Sexual Aggression Among White, Black, and Hispanic Couples in the U.S.: Alcohol Use, Physical Assault and Psychological Aggression as Its Correlates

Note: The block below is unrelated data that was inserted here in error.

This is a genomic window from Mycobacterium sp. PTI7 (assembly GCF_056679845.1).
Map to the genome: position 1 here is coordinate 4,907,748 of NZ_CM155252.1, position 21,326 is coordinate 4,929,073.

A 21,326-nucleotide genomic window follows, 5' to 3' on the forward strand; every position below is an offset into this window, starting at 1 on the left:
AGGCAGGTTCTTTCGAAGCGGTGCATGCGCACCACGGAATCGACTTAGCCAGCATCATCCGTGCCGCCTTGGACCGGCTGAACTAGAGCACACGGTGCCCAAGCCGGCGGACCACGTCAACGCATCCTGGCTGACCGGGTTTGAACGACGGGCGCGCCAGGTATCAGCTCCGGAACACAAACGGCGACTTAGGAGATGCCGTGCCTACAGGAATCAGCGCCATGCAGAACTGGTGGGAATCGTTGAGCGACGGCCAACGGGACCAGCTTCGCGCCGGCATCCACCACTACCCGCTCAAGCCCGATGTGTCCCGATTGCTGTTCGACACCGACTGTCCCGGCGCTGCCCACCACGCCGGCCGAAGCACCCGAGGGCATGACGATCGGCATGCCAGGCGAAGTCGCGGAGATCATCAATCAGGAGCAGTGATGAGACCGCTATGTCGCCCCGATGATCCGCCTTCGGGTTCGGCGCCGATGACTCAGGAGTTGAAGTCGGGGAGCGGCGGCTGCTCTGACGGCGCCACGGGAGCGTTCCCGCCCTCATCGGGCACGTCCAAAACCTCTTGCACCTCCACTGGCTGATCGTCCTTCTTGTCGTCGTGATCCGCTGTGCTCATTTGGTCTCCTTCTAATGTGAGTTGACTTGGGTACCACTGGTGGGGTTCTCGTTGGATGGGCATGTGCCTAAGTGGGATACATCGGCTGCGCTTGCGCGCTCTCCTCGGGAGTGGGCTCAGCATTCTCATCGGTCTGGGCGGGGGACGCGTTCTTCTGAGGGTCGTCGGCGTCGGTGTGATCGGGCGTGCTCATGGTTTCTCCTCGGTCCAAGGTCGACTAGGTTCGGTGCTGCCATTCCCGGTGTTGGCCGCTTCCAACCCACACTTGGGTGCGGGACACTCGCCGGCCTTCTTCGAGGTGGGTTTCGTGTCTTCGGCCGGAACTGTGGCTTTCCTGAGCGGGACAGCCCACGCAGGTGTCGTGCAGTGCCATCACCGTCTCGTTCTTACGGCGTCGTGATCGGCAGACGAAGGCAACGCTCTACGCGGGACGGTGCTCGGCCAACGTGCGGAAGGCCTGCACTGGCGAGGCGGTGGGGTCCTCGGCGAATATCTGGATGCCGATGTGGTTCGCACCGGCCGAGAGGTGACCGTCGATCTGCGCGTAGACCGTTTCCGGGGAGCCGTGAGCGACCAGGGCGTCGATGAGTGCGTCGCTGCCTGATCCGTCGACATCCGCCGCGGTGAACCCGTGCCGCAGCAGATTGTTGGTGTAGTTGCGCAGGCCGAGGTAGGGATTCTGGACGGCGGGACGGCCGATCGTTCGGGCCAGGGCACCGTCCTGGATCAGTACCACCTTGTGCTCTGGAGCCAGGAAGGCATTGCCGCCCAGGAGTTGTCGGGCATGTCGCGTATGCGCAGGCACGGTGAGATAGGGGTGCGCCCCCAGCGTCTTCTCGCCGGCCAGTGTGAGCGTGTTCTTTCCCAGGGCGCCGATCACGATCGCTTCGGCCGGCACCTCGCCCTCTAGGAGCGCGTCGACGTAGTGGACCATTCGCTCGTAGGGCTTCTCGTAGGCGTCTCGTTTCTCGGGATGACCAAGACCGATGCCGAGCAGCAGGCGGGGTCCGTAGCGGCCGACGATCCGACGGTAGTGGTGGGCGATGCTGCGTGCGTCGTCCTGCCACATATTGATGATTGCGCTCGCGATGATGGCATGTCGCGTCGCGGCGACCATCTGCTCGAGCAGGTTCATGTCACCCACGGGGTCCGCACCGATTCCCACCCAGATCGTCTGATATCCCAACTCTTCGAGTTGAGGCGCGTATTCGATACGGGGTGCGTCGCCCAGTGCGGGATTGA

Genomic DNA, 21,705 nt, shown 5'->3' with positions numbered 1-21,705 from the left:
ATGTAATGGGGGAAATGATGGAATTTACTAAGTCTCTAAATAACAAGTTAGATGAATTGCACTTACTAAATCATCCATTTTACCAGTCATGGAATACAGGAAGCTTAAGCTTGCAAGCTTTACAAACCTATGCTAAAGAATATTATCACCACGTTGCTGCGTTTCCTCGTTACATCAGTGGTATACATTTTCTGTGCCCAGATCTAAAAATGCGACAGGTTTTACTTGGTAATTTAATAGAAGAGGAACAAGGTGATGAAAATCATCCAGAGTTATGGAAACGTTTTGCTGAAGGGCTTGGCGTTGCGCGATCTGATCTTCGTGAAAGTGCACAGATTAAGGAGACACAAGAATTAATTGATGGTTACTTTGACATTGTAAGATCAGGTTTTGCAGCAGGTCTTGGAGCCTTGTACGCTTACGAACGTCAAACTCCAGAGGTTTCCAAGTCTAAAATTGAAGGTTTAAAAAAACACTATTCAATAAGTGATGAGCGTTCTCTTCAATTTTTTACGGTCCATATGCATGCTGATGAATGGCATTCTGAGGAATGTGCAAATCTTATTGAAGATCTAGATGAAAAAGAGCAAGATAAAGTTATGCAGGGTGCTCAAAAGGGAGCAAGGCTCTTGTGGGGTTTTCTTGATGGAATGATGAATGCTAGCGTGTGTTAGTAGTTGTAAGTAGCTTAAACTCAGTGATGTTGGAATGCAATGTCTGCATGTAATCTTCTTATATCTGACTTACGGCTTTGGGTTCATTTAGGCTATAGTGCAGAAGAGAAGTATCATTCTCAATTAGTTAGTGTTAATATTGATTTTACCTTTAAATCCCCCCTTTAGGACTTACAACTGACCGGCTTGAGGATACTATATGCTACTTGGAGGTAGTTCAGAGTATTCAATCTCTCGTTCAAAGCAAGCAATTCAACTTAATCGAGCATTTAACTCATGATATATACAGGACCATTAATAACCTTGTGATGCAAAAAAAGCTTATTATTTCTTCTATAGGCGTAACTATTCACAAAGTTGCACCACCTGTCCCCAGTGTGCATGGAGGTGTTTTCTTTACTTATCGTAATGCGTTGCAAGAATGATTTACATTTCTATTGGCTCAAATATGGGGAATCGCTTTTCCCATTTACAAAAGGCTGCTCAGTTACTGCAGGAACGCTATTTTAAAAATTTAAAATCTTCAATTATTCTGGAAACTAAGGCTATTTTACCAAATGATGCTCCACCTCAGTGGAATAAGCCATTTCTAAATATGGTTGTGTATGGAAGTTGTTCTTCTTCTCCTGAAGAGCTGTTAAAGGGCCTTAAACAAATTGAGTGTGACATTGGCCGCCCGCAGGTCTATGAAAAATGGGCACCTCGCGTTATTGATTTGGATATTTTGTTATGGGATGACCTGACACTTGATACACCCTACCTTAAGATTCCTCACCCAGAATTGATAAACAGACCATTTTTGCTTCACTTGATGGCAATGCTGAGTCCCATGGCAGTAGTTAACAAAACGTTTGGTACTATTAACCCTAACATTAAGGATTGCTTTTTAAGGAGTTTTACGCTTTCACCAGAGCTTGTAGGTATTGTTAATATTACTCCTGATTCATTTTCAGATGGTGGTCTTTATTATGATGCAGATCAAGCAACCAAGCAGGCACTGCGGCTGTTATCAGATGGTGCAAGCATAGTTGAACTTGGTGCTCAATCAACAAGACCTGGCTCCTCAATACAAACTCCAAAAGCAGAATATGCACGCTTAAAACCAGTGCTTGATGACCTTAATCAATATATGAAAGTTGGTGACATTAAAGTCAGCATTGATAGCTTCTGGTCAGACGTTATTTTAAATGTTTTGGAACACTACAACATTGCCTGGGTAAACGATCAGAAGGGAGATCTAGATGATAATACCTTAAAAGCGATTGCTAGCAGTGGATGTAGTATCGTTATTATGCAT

AbstractThis article examines the prevalence of sexual aggression and its association with alcohol and other forms of violence, such as physical abuse and psychological aggression, in a national sample of married and cohabiting couples. These couples were part of a longitudinal study conducted in 1995 and 2000. The analyses include 406 White, 232 Black, and 387 Hispanic couples interviewed in 2000. Male-to-female sexual aggression rates ranged from 11% to 23% and female-to-male aggression rates ranged from 5.5% to 13.5%. Insisting on having sex without use of physical force and having sex without a condom are the two most frequently reported types of sexual aggression across all ethnic groups. Male and female perpetrated sexual aggression rates among Black couples were over 2 times the rate of White couples. Male perpetrated severe psychological aggression is a significant predictor of male sexual aggression. Female perpetrated severe psychological aggression predicted female sexual aggression. The study findings underscore the importance of addressing alcohol use and the presence of psychological abuse in the light of preventing other forms of violence including sexual aggression among couples.